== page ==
>The right-wing's attitude towards dictatorships suppressing innocents

Hmm...there is something about the right wing and the military, though.  Perhaps the relevant individual freedoms have been won long ago and now it is appropriate to respect military force as representing past freedoms won, finding fault with those who would ask for more.

(I sometimes think new things can only be good after a generation or two has past.)

 No.9477

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>>9473
I'm not sure what authority makes these definitions formal.  Normally 'formal' is an appeal to state power, but I don't think the state defines what goals the two political parties need to have.

But by that you say we have two right-wing parties.  Well, I don't think either party would come out overtly as pro class system.  I'm told America has no class system, in fact.  Do we have something like a class system and neither party wants to dismantle it?

>based off single issues
In my childhood, the issue was mostly abortion.

>demagoguery
I do think about...a previous President, but I don't want to make people upset.  What you say might apply to any time, though.  Are things getting better?  Worse?  About the same?

 No.9478

Do they have values? The things they claim to believe in always seem to correspond with what is the most profitable.

 No.9479

>>9477
Did you get a chance to read the outgroup blog post linked in >>9469?  I think it might be helpful in understanding the political divide in the US.

 No.9480

>2) Do you expect anything to change over the years, especially the level of hatred or empathy for the opposing political party?  (In your experience has it been different in the past?)

I think that this deserves some more thought because I expect that things, while bad, are actually going to get far worse.

There's some gigantic percent of Americans that are white Christian nationalists who genuinely believe that a multiracial and multireligious democracy is a threat to their way of life and that it must be resisted at all costs, including mass violence.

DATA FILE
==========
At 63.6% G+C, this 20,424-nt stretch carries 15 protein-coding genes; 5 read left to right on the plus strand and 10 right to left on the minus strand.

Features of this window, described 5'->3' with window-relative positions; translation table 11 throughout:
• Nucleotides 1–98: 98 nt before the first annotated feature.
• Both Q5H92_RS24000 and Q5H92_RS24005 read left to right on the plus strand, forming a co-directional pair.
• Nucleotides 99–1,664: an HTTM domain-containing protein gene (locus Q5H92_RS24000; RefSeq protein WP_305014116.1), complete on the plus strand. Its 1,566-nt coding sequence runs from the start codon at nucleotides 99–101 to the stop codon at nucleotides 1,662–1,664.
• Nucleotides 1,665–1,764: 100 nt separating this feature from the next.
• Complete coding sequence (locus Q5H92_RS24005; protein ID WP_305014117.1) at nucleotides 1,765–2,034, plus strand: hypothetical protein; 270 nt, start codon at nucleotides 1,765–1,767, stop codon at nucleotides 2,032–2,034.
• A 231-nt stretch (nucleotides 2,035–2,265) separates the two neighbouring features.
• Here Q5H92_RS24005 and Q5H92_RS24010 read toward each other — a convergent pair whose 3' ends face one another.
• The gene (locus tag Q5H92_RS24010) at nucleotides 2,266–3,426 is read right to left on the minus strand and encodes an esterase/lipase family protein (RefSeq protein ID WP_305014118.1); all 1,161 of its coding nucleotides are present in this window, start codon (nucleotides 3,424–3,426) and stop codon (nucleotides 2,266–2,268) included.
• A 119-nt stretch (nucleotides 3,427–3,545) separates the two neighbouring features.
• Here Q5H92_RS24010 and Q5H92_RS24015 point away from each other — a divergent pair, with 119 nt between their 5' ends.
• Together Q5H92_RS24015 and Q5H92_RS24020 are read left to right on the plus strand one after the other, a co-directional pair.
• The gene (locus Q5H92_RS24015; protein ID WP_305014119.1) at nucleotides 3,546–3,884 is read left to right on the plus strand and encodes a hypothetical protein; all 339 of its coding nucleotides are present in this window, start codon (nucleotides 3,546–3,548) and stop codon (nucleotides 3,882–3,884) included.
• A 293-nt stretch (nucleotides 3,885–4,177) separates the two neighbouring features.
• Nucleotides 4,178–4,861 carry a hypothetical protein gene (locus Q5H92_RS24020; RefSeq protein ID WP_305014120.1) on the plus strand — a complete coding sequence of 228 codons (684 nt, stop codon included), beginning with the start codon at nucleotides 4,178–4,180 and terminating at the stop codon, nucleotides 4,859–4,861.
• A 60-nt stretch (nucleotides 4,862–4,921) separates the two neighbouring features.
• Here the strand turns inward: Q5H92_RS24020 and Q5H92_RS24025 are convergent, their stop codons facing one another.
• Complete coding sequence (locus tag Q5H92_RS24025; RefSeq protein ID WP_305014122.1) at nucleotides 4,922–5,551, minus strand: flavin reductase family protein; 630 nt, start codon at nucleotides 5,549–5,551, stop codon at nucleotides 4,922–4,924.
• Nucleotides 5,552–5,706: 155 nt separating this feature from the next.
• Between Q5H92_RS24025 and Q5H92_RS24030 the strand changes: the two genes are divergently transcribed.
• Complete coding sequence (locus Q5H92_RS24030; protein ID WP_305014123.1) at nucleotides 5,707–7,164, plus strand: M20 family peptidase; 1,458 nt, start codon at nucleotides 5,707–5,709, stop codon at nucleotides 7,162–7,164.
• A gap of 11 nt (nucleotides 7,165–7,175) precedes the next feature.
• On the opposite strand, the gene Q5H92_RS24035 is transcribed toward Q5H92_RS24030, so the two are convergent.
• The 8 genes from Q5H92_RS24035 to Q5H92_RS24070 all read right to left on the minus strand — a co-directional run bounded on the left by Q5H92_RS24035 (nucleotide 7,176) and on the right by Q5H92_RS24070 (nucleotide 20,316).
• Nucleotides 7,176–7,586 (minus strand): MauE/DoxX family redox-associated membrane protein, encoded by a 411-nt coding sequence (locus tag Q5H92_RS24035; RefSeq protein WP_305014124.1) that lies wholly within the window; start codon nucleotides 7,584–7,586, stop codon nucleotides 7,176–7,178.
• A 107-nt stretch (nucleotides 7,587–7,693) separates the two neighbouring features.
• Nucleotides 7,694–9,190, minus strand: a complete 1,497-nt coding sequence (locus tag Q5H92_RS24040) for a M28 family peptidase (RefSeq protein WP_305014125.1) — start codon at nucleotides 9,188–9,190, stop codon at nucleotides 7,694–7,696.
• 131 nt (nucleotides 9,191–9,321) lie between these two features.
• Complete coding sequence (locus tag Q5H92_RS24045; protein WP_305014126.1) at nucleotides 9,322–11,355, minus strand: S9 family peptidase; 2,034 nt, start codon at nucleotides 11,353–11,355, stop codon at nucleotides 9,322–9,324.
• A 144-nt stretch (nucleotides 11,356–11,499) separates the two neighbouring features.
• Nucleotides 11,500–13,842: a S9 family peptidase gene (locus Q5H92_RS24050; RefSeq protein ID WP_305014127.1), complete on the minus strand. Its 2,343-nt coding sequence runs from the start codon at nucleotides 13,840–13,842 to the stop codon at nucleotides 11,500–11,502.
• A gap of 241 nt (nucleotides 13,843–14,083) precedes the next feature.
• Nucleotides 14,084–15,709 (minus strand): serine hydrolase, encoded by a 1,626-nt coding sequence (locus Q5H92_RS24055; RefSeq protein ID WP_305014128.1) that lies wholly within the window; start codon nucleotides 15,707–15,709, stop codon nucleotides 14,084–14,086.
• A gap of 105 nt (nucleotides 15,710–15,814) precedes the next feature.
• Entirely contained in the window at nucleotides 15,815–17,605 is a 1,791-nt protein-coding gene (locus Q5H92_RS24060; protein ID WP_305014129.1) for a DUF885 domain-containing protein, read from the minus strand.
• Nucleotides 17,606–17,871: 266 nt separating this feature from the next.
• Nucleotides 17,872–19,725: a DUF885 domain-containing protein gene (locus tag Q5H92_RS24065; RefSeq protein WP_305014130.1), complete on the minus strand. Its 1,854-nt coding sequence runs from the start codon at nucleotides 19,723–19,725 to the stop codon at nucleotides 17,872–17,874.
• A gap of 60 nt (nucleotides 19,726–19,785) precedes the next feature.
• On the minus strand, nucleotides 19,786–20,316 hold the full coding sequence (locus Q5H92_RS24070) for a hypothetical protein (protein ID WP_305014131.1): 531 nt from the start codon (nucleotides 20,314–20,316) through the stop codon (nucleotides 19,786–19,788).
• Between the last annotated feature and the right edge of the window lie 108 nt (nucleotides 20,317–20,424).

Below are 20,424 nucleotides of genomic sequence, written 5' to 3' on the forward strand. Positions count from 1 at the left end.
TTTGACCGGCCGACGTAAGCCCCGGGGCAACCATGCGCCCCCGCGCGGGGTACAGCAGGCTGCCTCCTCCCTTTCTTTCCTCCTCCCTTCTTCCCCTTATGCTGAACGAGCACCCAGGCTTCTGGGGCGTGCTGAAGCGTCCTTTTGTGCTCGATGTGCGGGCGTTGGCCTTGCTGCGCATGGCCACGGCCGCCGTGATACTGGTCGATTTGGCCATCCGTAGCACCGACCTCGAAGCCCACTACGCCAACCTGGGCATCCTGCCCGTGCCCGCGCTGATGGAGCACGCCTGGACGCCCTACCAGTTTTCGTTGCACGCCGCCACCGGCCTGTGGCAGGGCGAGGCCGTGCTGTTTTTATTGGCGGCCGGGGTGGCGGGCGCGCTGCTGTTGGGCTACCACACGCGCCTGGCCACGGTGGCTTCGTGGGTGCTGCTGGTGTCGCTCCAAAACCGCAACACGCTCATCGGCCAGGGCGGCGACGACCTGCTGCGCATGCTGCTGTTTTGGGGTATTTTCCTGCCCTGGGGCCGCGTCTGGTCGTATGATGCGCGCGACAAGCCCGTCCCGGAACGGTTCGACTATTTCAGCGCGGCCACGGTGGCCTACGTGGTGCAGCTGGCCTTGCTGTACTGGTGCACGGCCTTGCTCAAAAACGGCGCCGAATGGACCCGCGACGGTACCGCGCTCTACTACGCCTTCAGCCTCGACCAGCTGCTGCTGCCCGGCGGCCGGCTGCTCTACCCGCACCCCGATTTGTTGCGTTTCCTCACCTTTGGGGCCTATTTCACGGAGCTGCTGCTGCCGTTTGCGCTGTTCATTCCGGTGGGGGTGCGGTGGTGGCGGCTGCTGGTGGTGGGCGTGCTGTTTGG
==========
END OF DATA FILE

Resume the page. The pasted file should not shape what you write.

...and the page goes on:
The demographic changes are already baked into the cake... younger generations are just not as white, as Christian, and certainly not as nationalist in terms of both traits as older generations... the gap between the two parties is growing ever stronger as the already far right extremist Republican Party goes more to the fringes and the Democratic Party's representation of the majority becomes more and more pronounced...

I think that at some point soon we're going to see the right-wing because something like a tribe of aliens with strange clothing, stranger still language, and even stranger yet additionally moral ways that exist in total opposition from normal people. In this circumstance, violence appears inevitable? Maybe?

What really can you say to somebody who says "My God and kin command me to hurt those innocent victims" other than "I'm can't let you do that"?

What really can you say to somebody who says "My red tribe commands that all colors except red are evil and to be either exterminated or oppressed" except "I refuse to be blinded"?

 No.9481

>>9476
Wait, what are you saying is hyperbole?

As far as civil rights, it's honestly rather horrifying what's happening in this country. The right-wing has in general moved ever more in a far right direction particularly when it comes to, say, transgender people. The Republican Party and the conservative movement used to say little to nothing about the group back in the 2000s and before.

Now, the right-wing is actively trying to kick transgender people out of schools, hurt them while in schools and make them feel as bad as possible there, kick transgender people out of their homes, hurt them while in their homes and make them feel as bad as possible there, kick transgender people out of their jobs, hurt them while in their jobs and make them feel as bad as possible there, and even... I mean even to the point of fighting health care and arguably working to drive them into actual death.

All of this in the name of Christianity. Or, to be specific, Christian nationalism. That America is God's chosen nation held to God's chosen ideals at the expense of the enemies of God, or so the right-wing believes.

 No.9482